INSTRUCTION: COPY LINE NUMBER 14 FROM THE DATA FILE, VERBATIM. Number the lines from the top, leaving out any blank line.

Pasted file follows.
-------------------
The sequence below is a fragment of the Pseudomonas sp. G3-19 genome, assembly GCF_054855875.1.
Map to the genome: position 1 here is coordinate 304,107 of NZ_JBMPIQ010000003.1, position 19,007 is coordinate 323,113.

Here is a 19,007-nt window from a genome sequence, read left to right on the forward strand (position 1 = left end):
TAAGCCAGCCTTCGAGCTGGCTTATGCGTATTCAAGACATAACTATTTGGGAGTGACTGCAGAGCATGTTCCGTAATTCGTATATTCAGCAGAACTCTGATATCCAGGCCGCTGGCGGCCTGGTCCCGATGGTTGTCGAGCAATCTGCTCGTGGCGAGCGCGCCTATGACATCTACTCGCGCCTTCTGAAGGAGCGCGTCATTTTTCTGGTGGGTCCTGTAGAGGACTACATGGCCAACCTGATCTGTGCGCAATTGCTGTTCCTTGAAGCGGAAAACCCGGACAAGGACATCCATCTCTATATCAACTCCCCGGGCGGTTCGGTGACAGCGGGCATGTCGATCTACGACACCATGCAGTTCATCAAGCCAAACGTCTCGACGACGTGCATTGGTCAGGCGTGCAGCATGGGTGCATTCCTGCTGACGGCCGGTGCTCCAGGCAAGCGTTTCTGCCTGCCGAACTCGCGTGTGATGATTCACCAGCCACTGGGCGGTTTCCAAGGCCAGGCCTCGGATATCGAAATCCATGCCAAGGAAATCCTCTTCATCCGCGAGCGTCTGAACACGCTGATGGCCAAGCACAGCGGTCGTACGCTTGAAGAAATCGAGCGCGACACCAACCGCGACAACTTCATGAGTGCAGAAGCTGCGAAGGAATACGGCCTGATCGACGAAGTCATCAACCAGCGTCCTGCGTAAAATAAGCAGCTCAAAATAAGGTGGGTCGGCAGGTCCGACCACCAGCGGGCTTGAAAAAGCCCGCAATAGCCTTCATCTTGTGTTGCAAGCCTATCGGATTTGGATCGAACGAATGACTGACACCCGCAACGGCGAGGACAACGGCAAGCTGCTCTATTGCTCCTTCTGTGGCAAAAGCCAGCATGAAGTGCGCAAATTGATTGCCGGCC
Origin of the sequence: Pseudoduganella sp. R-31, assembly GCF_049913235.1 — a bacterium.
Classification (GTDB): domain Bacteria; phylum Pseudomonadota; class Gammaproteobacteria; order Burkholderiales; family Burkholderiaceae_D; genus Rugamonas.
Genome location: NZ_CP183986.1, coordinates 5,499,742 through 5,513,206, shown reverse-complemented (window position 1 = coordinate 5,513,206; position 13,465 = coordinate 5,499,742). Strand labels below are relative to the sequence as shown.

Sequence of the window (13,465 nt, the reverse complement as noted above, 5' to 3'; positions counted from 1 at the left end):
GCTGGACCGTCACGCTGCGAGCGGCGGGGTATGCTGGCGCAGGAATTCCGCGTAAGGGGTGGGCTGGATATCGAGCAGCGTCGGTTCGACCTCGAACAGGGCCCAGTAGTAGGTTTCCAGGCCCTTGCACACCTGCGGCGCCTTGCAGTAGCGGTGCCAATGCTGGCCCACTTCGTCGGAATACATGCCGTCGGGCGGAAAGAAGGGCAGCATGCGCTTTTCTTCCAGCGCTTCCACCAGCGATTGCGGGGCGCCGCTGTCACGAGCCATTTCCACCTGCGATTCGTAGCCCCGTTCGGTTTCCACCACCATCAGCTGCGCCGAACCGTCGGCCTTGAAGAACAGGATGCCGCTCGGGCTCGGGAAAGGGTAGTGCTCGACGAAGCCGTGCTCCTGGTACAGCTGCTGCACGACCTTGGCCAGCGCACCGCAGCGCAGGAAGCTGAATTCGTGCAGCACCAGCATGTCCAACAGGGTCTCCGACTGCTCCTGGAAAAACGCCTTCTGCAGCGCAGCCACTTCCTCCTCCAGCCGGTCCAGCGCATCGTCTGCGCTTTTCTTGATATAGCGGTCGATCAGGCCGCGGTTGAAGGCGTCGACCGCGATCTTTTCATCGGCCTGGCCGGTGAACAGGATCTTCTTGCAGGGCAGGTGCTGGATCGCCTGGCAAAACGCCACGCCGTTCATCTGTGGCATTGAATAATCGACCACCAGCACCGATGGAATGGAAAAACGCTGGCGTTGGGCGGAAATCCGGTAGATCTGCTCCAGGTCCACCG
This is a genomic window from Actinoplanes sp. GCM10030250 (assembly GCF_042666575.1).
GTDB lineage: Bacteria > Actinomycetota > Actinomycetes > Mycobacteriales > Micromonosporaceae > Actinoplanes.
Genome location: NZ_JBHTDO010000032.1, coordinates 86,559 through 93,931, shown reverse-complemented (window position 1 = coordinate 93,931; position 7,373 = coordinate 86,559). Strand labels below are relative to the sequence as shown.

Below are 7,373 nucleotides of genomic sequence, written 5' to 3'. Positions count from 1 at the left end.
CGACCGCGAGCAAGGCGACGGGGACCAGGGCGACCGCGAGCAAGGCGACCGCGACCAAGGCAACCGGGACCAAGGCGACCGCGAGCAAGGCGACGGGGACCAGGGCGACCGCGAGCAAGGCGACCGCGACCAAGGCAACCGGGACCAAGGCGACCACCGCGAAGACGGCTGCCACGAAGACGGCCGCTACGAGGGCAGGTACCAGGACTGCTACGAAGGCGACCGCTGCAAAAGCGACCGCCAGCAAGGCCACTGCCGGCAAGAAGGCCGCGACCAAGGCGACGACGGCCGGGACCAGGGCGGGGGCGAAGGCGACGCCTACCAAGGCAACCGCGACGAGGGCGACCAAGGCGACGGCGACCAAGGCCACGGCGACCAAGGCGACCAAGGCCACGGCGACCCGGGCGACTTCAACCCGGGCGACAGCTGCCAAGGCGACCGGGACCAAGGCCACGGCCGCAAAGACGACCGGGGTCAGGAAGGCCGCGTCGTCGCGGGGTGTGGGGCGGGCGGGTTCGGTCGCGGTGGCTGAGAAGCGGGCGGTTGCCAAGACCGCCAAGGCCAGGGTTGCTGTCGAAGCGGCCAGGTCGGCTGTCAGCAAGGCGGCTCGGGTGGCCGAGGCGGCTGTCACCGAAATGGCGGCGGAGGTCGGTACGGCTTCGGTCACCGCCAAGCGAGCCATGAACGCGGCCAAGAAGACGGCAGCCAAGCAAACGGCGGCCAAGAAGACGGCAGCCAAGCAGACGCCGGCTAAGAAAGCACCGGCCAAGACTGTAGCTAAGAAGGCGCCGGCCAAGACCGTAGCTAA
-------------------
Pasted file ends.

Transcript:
CGACCGCGAGCAAGGCGACGGGGACCAGGGCGACCGCGAGCAAGGCGACCGCGACCAAGGCAACCGGGACCAAGGCGACCGCGAGCAAGGCGACGGGGACCAGGGCGACCGCGAGCAAGGCGACCGCGACCAAGGCAACCGGGACCAAGGCGACCACCGCGAAGACGGCTGCCACGAAGACGGCCGCTACGAGGGCAGGTACCAGGACTGCTACGAAGGCGACCGCTGCAAAAGCGACCGCCAGCAAGGCCACTGCCGGCAAGAAGGCCGCGACCAAGGCGACGACGGCCGGGACCAGGGCGGGGGCGAAGGCGACGCCTACCAAGGCAACCGCGACGAGGGCGACCAAGGCGACGGCGACCAAGGCCACGGCGACCAAGGCGACCAAGGCCACGGCGACCCGGGCGACTTCAACCCGGGCGACAGCTGCCAAGGCGACCGGGACCAAGGCCACGGCCGCAAAGACGACCGGGGTCAGGAAGGCCGCGTCGTCGCGGGGTGTGGGGCGGGCGGGTTCGGTCGCGGTGGCTGAGAAGCGGGCGGTTGCCAAGACCGCCAAGGCCAGGGTTGCTGTCGAAGCGGCCAGGTCGGCTGTCAGCAAGGCGGCTCGGGTGGCCGAGGCGGCTGTCACCGAAATGGCGGCGGAGGTCGGTACGGCTTCGGTCACCGCCAAGCGAGCCATGAACGCGGCCAAGAAGACGGCAGCCAAGCAAACGGCGGCCAAGAAGACGGCAGCCAAGCAGACGCCGGCTAAGAAAGCACCGGCCAAGACTGTAGCTAAGAAGGCGCCGGCCAAGACCGTAGCTAA